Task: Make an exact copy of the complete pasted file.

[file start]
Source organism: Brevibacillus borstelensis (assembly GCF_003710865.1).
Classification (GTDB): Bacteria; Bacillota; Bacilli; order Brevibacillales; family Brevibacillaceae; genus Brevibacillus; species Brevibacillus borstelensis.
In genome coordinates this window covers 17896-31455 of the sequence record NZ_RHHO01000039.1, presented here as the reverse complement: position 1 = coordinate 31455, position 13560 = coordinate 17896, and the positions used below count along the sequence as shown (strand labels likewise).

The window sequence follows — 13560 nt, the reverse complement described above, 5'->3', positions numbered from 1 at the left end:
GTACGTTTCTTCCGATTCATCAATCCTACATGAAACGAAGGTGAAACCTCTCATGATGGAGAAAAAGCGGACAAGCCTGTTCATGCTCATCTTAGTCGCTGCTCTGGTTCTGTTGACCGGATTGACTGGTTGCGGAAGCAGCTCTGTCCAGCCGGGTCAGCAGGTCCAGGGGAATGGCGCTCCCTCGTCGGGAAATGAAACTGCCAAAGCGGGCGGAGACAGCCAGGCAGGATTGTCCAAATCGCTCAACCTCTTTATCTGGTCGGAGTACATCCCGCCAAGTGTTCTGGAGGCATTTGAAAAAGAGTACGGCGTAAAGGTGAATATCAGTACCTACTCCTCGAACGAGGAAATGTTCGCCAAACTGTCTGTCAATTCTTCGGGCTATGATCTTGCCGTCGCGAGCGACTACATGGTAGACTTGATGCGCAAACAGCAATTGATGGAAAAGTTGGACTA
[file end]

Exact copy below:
Source organism: Brevibacillus borstelensis (assembly GCF_003710865.1).
Classification (GTDB): Bacteria; Bacillota; Bacilli; order Brevibacillales; family Brevibacillaceae; genus Brevibacillus; species Brevibacillus borstelensis.
In genome coordinates this window covers 17896-31455 of the sequence record NZ_RHHO01000039.1, presented here as the reverse complement: position 1 = coordinate 31455, position 13560 = coordinate 17896, and the positions used below count along the sequence as shown (strand labels likewise).

The window sequence follows — 13560 nt, the reverse complement described above, 5'->3', positions numbered from 1 at the left end:
GTACGTTTCTTCCGATTCATCAATCCTACATGAAACGAAGGTGAAACCTCTCATGATGGAGAAAAAGCGGACAAGCCTGTTCATGCTCATCTTAGTCGCTGCTCTGGTTCTGTTGACCGGATTGACTGGTTGCGGAAGCAGCTCTGTCCAGCCGGGTCAGCAGGTCCAGGGGAATGGCGCTCCCTCGTCGGGAAATGAAACTGCCAAAGCGGGCGGAGACAGCCAGGCAGGATTGTCCAAATCGCTCAACCTCTTTATCTGGTCGGAGTACATCCCGCCAAGTGTTCTGGAGGCATTTGAAAAAGAGTACGGCGTAAAGGTGAATATCAGTACCTACTCCTCGAACGAGGAAATGTTCGCCAAACTGTCTGTCAATTCTTCGGGCTATGATCTTGCCGTCGCGAGCGACTACATGGTAGACTTGATGCGCAAACAGCAATTGATGGAAAAGTTGGACTA